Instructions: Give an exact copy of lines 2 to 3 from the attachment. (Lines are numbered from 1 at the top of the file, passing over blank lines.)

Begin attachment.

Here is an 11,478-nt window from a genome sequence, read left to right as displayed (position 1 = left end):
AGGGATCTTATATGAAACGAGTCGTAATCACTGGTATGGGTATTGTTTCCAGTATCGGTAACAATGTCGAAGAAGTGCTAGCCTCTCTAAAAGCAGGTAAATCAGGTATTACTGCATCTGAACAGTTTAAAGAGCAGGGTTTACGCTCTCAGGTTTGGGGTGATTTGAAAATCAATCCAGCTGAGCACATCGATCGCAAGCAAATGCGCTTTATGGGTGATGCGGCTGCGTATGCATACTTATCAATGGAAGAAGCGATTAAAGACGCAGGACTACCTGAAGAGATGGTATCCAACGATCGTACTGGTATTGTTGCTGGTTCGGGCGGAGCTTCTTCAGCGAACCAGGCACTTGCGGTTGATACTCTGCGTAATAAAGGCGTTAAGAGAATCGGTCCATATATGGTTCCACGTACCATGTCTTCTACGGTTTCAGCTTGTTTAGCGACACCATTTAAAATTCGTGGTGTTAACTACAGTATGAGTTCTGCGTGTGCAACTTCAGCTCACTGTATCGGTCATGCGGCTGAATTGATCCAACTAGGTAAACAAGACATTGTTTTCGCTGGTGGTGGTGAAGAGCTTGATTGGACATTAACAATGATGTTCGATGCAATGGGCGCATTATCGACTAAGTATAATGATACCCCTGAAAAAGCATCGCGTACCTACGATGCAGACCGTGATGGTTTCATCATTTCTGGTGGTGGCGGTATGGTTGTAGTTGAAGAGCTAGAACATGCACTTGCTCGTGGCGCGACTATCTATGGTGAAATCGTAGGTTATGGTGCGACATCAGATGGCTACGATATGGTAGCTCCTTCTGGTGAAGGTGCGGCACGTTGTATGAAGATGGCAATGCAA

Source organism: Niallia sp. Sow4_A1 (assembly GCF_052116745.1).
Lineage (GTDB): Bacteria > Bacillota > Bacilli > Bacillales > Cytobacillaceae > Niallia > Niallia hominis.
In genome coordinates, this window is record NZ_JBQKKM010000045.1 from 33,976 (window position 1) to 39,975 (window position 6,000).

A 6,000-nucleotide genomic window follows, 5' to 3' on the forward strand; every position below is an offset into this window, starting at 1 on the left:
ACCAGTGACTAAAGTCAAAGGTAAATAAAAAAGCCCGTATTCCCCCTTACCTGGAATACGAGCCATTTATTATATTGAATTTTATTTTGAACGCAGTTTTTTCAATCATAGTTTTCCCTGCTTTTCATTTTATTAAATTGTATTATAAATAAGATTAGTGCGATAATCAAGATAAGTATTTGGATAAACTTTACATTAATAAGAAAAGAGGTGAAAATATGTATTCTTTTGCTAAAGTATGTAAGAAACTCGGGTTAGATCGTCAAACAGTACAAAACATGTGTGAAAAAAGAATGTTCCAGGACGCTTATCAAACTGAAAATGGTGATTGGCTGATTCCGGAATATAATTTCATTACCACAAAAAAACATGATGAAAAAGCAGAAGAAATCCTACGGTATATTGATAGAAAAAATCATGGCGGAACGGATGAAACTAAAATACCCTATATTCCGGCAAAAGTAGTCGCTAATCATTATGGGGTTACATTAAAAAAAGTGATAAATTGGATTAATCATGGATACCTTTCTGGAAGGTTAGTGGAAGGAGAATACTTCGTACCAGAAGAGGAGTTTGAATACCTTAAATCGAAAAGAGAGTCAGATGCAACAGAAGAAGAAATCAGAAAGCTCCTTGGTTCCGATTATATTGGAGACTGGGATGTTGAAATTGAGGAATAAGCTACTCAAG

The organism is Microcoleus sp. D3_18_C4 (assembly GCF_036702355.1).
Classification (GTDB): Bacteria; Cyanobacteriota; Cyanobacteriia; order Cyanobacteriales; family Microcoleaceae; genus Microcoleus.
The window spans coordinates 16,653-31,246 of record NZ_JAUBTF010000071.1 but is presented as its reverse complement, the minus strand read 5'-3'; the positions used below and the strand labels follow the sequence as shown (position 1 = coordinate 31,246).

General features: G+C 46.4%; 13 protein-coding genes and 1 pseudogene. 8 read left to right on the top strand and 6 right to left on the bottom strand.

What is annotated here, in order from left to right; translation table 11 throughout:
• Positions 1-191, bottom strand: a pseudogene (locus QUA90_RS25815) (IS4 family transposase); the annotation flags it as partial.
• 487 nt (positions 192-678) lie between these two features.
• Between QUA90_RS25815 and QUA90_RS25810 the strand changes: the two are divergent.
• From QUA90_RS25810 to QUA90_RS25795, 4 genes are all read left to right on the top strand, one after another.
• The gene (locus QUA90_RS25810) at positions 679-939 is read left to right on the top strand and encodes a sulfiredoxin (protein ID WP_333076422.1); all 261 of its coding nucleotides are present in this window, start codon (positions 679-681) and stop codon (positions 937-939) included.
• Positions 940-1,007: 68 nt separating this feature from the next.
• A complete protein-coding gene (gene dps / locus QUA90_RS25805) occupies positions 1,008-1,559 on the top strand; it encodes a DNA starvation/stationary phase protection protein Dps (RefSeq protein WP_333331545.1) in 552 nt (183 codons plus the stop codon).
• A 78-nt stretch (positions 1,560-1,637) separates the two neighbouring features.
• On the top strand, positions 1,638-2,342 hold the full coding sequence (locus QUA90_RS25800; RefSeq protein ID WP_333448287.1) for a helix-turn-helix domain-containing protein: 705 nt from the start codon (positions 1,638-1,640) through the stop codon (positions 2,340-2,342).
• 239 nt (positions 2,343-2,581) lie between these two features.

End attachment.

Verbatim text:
AGGGATCTTATATGAAACGAGTCGTAATCACTGGTATGGGTATTGTTTCCAGTATCGGTAACAATGTCGAAGAAGTGCTAGCCTCTCTAAAAGCAGGTAAATCAGGTATTACTGCATCTGAACAGTTTAAAGAGCAGGGTTTACGCTCTCAGGTTTGGGGTGATTTGAAAATCAATCCAGCTGAGCACATCGATCGCAAGCAAATGCGCTTTATGGGTGATGCGGCTGCGTATGCATACTTATCAATGGAAGAAGCGATTAAAGACGCAGGACTACCTGAAGAGATGGTATCCAACGATCGTACTGGTATTGTTGCTGGTTCGGGCGGAGCTTCTTCAGCGAACCAGGCACTTGCGGTTGATACTCTGCGTAATAAAGGCGTTAAGAGAATCGGTCCATATATGGTTCCACGTACCATGTCTTCTACGGTTTCAGCTTGTTTAGCGACACCATTTAAAATTCGTGGTGTTAACTACAGTATGAGTTCTGCGTGTGCAACTTCAGCTCACTGTATCGGTCATGCGGCTGAATTGATCCAACTAGGTAAACAAGACATTGTTTTCGCTGGTGGTGGTGAAGAGCTTGATTGGACATTAACAATGATGTTCGATGCAATGGGCGCATTATCGACTAAGTATAATGATACCCCTGAAAAAGCATCGCGTACCTACGATGCAGACCGTGATGGTTTCATCATTTCTGGTGGTGGCGGTATGGTTGTAGTTGAAGAGCTAGAACATGCACTTGCTCGTGGCGCGACTATCTATGGTGAAATCGTAGGTTATGGTGCGACATCAGATGGCTACGATATGGTAGCTCCTTCTGGTGAAGGTGCGGCACGTTGTATGAAGATGGCAATGCAA

Source organism: Niallia sp. Sow4_A1 (assembly GCF_052116745.1).